top of page
  • Writer's pictureNagesh Singh Chauhan

The Multi-Armed Bandit Problem-Explained

The article contains a detailed introduction to the Multi-armed Bandit problem along with various approaches to solve it and its Python implementation.

Multi-Armed Bandit Problem

Credits: stitchfix


Introduction


If I ask you, Do you have a favorite restaurant in town? When you think of having lunch or dinner, you might just go to this place as you’re almost sure that you will get your favorite mouth-watery cuisine. But this means you’re missing out on the cuisines/dishes served by this place’s cross-town competitor.


And if you try out all the restaurants one by one, the probability of tasting the worse cuisine of your life would be pretty high! But then again, there’s a chance you’ll find an even better one. But what does all of this have to do with reinforcement learning?


Well, to answer this question, let's get started...


Reinforcement Learning and K-Armed Bandits


The one-armed bandit is a slang term for slot machines. Although the chances are slim, we know that spinning the one-armed bandit has a probability of winning. This means, given enough trials, we’ll win at some point. We just don’t know the probability distribution and can’t discover it with a limited number of trials.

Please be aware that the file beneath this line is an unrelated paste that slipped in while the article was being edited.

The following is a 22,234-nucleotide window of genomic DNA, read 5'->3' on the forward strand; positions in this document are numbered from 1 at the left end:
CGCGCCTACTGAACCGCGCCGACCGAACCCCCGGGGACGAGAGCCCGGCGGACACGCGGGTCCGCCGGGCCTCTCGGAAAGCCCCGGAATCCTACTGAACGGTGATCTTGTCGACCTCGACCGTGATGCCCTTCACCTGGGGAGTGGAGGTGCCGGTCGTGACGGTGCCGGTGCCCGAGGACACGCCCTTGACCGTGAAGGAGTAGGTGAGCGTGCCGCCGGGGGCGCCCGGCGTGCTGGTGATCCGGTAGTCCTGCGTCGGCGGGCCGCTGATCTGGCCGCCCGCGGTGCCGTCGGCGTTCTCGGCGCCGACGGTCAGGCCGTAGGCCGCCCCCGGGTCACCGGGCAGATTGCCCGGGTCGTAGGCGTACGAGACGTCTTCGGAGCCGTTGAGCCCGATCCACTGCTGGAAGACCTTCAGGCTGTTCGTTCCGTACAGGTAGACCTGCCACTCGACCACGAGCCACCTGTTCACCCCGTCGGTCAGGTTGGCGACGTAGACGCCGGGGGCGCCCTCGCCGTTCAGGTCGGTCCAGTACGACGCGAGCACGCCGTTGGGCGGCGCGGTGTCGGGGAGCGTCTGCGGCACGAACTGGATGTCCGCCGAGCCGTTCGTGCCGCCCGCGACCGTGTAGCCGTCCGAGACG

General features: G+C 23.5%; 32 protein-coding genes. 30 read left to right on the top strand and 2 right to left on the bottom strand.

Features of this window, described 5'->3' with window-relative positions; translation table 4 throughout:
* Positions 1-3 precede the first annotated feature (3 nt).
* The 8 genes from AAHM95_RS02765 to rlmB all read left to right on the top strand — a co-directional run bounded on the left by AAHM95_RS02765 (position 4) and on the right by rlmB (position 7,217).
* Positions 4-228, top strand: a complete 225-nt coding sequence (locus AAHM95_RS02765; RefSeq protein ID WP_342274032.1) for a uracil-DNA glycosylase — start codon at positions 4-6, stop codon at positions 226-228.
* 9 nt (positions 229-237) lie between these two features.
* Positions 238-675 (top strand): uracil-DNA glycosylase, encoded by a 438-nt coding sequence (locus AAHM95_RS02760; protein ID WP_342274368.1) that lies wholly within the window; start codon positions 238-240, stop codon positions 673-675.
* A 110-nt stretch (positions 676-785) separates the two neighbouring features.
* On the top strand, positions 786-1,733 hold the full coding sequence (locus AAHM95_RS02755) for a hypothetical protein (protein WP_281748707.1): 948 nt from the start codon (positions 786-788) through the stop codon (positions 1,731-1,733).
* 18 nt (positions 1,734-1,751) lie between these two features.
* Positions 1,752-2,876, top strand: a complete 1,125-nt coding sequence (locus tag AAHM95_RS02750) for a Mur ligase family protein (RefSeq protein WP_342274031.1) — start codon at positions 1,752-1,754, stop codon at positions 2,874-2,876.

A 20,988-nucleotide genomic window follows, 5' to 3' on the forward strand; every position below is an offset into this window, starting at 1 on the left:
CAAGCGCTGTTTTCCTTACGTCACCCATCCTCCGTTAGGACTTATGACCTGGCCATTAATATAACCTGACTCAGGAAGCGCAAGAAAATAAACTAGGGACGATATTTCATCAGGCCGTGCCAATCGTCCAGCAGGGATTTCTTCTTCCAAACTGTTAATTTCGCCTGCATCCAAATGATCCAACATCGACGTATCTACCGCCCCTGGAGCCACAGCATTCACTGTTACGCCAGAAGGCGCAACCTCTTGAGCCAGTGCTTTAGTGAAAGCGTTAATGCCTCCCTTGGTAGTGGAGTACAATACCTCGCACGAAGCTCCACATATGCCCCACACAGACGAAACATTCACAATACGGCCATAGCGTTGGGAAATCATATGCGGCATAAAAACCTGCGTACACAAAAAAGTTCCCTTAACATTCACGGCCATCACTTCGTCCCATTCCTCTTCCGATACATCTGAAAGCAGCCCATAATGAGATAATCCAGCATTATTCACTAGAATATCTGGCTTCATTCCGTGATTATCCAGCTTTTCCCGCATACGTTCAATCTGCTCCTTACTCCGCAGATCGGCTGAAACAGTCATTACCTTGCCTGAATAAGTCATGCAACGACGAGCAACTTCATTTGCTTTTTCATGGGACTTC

Now imagine we’re in a casino, sitting in front of 10 different slot machines. Each one of the slot machines has a probability of winning. If we have some coins to play, which one do we choose? Do we spend all our chances on a single machine, or do we play on a combination of different machines?


Finding the optimal playing strategy to win the highest possible reward isn’t a trivial task. We’ll learn about strategies for solving the K-armed bandit in the following sections.


In reinforcement learning, an agent is interacting with the environment. It’s trying to find out the outcomes of available actions. Its ultimate goal is to maximize the reward at the end.


The k-armed bandit problem is a simplified reinforcement learning setting. There is only one state; we (the agent) sit in front of k slot machines. There are k actions: pulling one of the k distinct arms. The reward values of the actions are immediately available after taking an action:

Reinforcement Learning

k-armed bandit is a simple and powerful representation. Yet, it can’t model complex problems ignoring the consequences of previously taken actions.


To better model real-life problems, we introduce the “context”. The agent selects an action, given the context. In other words, the agent has a state, and taking action makes the agent transition between states and results in a reward. Simply put, context is the result of previously taken actions:


Reinforcement Learning